Modeling viscoelastic free surface and interfacial flows, with applications to the deformation of droplets and blood cells
Pasquali, Matteo; Zygourakis, Kyriacos
Doctor of Philosophy thesis
This thesis models viscoelastic free surface and interfacial flows. Capillarity and viscoelasticity are important in many interesting problems, e.g. the deformation of droplets and blood cells, coating flows of polymer solutions, and blood flow in arteries and capillaries. The study of the combined effects of capillarity and viscoelasticity is still in its infancy due to complex physics combined with the numerical difficulties in three-dimension. This thesis extends to three-dimensional flows from the previous studies focused on two-dimensional problem. Modeling viscoelastic free surface flows presents several challenges which include modeling the liquid viscoelasticity, locating free surface boundaries, and implementing large-scale computations. Conformation tensor models are used to model the fluid viscoelasticity because they balance generality, realistic physics, and computational cost. A new, convenient open-flow boundary condition is developed for the transport equation of the conformation tensor. The domain deformation method is used to locate both two- and three-dimensional free surfaces and interfaces by treating the mesh as an elastic pseudo-solid. In addition, an isochoric domain deformation method is developed to conserve domain volumes for certain free surface flows where the volume of a liquid domain is prescribed, such as a cell deforming in shear flow. The equations for solving viscoelastic free surface flows are discretized by the finite element method. The non-linear discretized equations are solved by Newton's method and the resulting large set of linear algebraic equations is solved by parallel GMRES preconditioned by a new sparse approximate inverse preconditioner (SPAI). The parallel solver together with SPAI is scalable in a wide range of capillary and Weissenberg numbers; tests on benchmark viscoelastic free surface flows show that problems with millions of unknowns can be tackled on Linux clusters. The development of viscoelastic free surface flow modeling and isochoric domain deformation method is applied to model cell (viscoelastic drop) deformation.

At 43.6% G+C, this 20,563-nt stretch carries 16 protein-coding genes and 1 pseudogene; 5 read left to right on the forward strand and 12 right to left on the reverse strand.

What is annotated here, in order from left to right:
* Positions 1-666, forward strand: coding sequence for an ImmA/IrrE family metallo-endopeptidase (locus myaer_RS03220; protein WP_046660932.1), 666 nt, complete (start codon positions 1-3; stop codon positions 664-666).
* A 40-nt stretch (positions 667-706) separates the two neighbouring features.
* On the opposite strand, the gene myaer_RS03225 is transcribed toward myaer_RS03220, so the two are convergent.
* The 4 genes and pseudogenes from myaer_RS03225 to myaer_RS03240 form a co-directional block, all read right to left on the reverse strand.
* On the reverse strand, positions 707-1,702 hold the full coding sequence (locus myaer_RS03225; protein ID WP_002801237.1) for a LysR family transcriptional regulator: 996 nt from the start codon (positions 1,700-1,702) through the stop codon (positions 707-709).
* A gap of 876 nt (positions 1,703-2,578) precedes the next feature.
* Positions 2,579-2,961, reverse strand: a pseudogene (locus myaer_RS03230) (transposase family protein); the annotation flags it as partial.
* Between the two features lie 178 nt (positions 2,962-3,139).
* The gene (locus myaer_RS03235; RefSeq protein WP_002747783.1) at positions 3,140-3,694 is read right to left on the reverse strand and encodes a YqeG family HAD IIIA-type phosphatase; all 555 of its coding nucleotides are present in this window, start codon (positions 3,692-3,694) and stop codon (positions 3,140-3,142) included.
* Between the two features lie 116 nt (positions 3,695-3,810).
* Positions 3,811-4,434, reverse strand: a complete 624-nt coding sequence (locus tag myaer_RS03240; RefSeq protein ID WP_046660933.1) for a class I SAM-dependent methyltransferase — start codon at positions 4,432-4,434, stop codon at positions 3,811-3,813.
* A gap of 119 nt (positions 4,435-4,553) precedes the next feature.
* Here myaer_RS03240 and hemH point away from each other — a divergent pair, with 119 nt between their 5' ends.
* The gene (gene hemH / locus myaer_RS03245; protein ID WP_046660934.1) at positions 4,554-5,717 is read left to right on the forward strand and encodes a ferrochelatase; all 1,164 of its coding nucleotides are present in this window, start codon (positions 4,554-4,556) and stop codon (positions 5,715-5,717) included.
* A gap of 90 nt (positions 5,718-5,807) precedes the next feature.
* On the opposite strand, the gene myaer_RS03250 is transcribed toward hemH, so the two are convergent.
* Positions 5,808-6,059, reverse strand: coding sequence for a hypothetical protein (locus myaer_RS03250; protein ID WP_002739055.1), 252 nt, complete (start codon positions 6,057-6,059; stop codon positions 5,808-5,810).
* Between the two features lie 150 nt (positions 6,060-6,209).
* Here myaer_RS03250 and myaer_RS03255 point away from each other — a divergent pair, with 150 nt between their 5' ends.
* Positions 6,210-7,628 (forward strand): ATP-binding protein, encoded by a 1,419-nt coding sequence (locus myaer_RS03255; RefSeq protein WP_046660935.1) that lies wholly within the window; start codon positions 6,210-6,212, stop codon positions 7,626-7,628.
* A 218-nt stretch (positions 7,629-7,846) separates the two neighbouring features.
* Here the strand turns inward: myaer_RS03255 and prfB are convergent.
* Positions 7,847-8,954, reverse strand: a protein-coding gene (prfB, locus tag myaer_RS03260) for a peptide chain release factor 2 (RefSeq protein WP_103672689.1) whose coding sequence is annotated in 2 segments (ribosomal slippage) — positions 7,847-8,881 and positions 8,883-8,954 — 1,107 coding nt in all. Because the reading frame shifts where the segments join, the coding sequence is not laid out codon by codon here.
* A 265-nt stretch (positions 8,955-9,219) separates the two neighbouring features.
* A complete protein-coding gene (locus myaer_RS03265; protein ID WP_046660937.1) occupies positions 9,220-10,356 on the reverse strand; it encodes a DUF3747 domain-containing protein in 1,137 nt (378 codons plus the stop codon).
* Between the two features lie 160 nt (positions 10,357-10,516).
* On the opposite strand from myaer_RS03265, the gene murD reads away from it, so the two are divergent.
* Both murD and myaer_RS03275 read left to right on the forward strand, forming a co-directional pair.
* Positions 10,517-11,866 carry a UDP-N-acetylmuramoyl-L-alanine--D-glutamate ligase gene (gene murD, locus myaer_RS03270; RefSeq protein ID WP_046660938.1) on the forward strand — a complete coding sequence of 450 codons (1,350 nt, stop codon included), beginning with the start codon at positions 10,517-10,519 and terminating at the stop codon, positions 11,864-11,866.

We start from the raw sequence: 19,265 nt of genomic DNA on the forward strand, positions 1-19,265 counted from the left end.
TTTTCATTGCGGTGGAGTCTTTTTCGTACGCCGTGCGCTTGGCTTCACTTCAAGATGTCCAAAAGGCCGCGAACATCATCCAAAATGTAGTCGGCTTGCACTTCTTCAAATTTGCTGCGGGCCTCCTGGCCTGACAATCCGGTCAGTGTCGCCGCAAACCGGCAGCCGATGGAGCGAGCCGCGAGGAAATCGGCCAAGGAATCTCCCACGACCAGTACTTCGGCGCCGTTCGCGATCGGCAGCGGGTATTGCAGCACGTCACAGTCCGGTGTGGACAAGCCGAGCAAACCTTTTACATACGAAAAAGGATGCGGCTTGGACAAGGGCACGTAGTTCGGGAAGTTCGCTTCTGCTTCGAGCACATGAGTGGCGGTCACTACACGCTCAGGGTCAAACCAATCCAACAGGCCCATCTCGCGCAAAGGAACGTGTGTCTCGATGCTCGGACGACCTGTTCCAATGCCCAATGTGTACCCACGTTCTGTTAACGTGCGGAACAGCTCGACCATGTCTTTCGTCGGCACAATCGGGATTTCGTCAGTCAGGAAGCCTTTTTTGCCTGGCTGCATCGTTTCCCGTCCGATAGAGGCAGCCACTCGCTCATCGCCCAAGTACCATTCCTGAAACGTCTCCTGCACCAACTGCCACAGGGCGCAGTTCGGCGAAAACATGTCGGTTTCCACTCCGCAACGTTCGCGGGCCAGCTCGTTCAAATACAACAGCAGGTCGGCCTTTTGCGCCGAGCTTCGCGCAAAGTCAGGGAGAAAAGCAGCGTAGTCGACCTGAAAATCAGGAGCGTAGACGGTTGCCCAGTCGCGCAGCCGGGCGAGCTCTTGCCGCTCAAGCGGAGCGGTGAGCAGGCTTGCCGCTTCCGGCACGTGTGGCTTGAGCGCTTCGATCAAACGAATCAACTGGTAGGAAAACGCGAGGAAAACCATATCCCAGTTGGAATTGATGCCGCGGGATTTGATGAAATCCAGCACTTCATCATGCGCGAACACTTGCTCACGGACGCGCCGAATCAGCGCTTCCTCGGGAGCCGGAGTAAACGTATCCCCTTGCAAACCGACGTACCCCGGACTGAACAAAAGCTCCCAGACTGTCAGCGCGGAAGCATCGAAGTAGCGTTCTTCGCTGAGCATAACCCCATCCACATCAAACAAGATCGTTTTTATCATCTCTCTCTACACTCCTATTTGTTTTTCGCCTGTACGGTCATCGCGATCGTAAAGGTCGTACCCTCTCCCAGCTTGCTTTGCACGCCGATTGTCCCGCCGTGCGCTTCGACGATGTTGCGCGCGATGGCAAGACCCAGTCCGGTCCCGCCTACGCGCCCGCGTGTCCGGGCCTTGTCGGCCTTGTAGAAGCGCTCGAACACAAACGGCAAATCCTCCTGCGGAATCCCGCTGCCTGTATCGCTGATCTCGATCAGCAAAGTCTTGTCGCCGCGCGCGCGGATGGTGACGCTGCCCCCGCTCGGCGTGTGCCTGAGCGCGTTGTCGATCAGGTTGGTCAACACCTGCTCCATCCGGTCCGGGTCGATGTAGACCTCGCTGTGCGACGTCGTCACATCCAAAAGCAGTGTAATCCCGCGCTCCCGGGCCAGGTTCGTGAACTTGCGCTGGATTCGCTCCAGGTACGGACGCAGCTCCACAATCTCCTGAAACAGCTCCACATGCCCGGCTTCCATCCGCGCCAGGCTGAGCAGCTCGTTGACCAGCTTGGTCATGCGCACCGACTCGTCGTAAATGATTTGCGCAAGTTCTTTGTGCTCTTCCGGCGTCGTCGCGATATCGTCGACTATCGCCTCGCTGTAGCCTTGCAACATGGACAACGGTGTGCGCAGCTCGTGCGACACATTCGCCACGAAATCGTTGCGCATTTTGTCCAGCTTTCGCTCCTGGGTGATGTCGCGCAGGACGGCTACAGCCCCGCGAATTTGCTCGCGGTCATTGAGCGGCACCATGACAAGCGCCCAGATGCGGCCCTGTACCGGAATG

Mathematics; Biomedical engineering; Mechanical engineering; Plasma physics; Biophysics